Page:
As previously stated, dyslexia is a neurologic learning disorder that causes to people to struggle with reading, writing, spelling, and pronouncing words correctly. The disorder may also affect motor skills, causing children to have difficulty holding a pencil.  Dyslexia is usually first noticed once a child starts preschool and some first signs might be trouble recognizing that two words rhyme, struggling with learning new words, the inability to recognize letters and match them to different sounds as well as being able to understand the sound that a word starts with. For example, the letter “S” in the word “shed” might be repeated back as “fred”. As the dyslexic child gets older they might have trouble with forgetting how to spell words they have previously studied, as well as trouble with math word problems, frequently has to re-read sentences and may read at a lower academic level. As a child with dyslexia gets older, the inability to read correctly may start to affect their self-esteem, causing them to be embarrassed or feel incompetent compared to their peers. It is important for parents to identify dyslexia symptoms early on so that teachers, aids, and other interventions can be taken to assist the child in coping with the disorder. Sometimes dyslexic children will try and hide their disorder and avoid reading out loud, causing the symptoms to progress into middle school and high school. If therapy is started once the symptoms are first noticed, there is a greater chance in being able to help them modify their reading and speaking (Eden, G., n.d.). Children that are dyslexic are also known to have ADHD, attention-deficit hyperactivity disorder. This may worsen the symptoms of dyslexia, causing the child to have difficulty staying focused during reading and other school activities. (Eden, G., n.d.)

There are no systemic or clinical findings for dyslexia itself, although the poor motor skills that comes with dyslexia and the ADHD may cause poor home care that can lead to accumulation of biofilm and caries.

Therapy for dyslexia starts out with a complex diagnosis, which includes assessing the child’s overall development, educational issues and medical history. The child’s home life will be taken into consideration such as who all lives in the home and any problems that are present. The child may be asked to take different tests, so the doctor can identify any reading or language issues. Vision, hearing and neurological tests may be done to rule out any other disorder or abnormalities that might be causing the dyslexia symptoms. Psychological testing could also be done to determine the mental health of the individual and to see if any social, anxiety or depression may be limiting the child rather than the dyslexia. Once a child is diagnosed with dyslexia, different educational approaches will be taken to improve reading and writing skills. Teachers and aids may use different techniques that involve vision, hearing, and touch. Different programs are put into place in public schools in the United States, one example is the  Individualized Education Plan (IEP). These programs are in schools to help children diagnosed with dyslexia or other learning disabilities to overcome and learn to process information properly. Dyslexia doesn’t ever go away completely, but with early detection and intervention as a child, it is manageable as an adult (Mayo Clinic, 2017).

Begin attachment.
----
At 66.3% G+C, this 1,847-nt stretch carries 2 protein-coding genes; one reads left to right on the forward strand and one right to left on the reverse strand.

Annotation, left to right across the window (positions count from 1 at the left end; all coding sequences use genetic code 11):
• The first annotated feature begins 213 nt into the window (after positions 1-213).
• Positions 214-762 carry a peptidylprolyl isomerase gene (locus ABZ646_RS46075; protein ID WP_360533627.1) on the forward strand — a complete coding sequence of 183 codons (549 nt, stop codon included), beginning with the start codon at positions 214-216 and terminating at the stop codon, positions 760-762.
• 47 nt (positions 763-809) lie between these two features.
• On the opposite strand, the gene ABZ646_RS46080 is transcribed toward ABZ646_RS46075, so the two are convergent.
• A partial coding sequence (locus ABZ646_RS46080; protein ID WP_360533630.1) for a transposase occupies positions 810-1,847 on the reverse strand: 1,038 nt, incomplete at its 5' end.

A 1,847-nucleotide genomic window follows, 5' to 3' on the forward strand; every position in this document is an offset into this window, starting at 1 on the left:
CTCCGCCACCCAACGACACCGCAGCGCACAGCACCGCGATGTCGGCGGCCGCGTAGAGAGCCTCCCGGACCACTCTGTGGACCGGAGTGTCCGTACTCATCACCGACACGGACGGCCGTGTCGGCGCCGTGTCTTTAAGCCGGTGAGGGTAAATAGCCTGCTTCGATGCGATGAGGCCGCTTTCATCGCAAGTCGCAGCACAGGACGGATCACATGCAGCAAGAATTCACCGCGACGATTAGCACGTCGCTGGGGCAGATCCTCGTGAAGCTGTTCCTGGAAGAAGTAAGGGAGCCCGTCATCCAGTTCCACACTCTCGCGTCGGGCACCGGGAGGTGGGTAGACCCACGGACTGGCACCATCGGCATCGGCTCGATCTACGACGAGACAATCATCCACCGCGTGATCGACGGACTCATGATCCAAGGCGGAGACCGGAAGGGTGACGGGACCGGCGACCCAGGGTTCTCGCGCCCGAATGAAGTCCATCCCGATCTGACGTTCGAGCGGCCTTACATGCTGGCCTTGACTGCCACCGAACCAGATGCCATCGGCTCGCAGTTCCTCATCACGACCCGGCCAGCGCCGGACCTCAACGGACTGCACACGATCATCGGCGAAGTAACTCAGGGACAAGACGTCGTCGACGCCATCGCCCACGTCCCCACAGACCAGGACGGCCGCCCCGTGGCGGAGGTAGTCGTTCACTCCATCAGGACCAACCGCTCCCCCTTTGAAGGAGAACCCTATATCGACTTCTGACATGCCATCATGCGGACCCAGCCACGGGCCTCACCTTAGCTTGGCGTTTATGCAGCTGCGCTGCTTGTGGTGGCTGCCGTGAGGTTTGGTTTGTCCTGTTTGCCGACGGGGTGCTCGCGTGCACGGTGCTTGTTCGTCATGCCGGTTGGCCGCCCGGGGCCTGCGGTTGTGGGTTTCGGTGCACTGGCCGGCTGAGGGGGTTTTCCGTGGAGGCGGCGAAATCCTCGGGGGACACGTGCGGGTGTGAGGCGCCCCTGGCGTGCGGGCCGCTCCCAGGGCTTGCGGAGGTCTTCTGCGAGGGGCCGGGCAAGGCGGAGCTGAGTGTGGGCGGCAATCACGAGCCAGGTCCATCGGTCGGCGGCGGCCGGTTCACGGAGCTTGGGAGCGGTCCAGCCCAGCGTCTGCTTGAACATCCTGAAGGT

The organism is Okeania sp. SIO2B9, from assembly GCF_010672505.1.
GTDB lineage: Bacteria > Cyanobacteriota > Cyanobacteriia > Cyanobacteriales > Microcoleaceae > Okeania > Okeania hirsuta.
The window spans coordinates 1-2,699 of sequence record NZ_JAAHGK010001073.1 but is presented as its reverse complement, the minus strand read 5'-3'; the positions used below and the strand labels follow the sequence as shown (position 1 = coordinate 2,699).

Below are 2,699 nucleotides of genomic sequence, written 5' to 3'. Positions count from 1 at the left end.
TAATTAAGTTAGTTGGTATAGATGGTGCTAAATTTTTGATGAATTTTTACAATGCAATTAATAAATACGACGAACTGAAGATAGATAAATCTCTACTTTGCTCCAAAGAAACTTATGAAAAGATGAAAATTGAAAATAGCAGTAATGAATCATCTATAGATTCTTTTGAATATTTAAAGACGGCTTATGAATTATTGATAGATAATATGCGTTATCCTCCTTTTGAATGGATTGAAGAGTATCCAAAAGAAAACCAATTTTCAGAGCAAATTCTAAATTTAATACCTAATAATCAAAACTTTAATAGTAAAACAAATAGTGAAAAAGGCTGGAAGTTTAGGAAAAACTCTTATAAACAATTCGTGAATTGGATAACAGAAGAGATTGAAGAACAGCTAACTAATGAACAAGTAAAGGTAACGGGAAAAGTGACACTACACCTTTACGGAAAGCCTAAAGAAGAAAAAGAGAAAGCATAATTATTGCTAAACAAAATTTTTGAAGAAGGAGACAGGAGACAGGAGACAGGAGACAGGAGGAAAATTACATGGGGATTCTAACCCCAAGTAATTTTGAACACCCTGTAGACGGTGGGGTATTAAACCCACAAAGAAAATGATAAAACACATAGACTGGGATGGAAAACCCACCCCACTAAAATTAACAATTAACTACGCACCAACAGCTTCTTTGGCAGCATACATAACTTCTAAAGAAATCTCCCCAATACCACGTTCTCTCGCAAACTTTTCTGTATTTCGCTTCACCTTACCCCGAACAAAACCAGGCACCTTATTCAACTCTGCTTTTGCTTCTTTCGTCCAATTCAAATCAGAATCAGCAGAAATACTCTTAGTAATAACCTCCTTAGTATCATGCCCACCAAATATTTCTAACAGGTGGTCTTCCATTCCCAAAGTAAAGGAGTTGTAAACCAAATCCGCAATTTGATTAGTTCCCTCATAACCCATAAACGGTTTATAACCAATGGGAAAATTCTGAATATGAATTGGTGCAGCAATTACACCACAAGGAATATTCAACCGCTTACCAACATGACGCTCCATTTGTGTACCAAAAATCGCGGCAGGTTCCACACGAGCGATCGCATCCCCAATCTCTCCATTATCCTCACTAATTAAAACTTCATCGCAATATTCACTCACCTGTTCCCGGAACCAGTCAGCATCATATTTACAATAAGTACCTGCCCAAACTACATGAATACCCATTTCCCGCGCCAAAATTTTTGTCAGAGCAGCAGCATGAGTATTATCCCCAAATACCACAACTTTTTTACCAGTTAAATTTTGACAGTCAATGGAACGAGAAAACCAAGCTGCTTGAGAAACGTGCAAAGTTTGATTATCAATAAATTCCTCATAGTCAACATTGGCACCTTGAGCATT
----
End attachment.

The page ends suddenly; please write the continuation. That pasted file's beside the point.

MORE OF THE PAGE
Dyslexic patients may need special modifications depending on each case. If the patient has slower motor skills, they may need extra assistance in hygiene instruction such as how to hold and angle the toothbrush. Dental hygienists should also educate the parents on oral hygiene importance and have them assist their children at home to make sure biofilm removal is getting done properly.

References

  1. Auditory Processing Center. (n.d.). APD, Dyslexia, or both? Retrieved from https://www.auditorycenter.com/what-is-auditory-processing-disorder/apd-dyslexia-or-        both/
  2. Eden, G. (n.d.). Understanding Dyslexia. Retrieved from https://www.understood.org/en/learning-attention-issues/child-learning-        disabilities/dyslexia/understanding-dyslexia
  3. Georgiou, A.M. (2010, January). Dyslexia: Etiology-characteristics-assessment from the view of     the clinical speech and language practice. E-Journal of Science and Technology, 2(5), 23
  4. Hudson, R.F., High, L., Otailba, S. (n.d.). Dyslexia and the brain: what does current research tell us? Retrieved from http://www.Idonline.org/article/14907
  5. International Dyslexia Association. (n.d.). Dyslexia and the brain. Retrieved from   https://dyslexiaida.org/dyslexia-and-the-brain-fact-sheet/
  6. Mayo Clinic. (2017, July 22). Dyslexia. Retrieved from https://www.mayoclinic.org/diseases- conditions/dyslexia/symptoms-causes/syc-20353552
  7. Schumacher, J., Hoffmann, P., Schmal, C., Schulte-Korne, G., & Nothen, M. M. (2007). Genetics of dyslexia: The evolving landscape. Journal of Medical Genetics,44(5), 289-        doi:10.1136/jmg.2006.046516
  8. Stein, J. (2014). Dyslexia: The Role of Vision and Visual Attention. Current Developmental Disorders Reports,1(4), 267-280. doi:10.1007/s40474-014-0030-6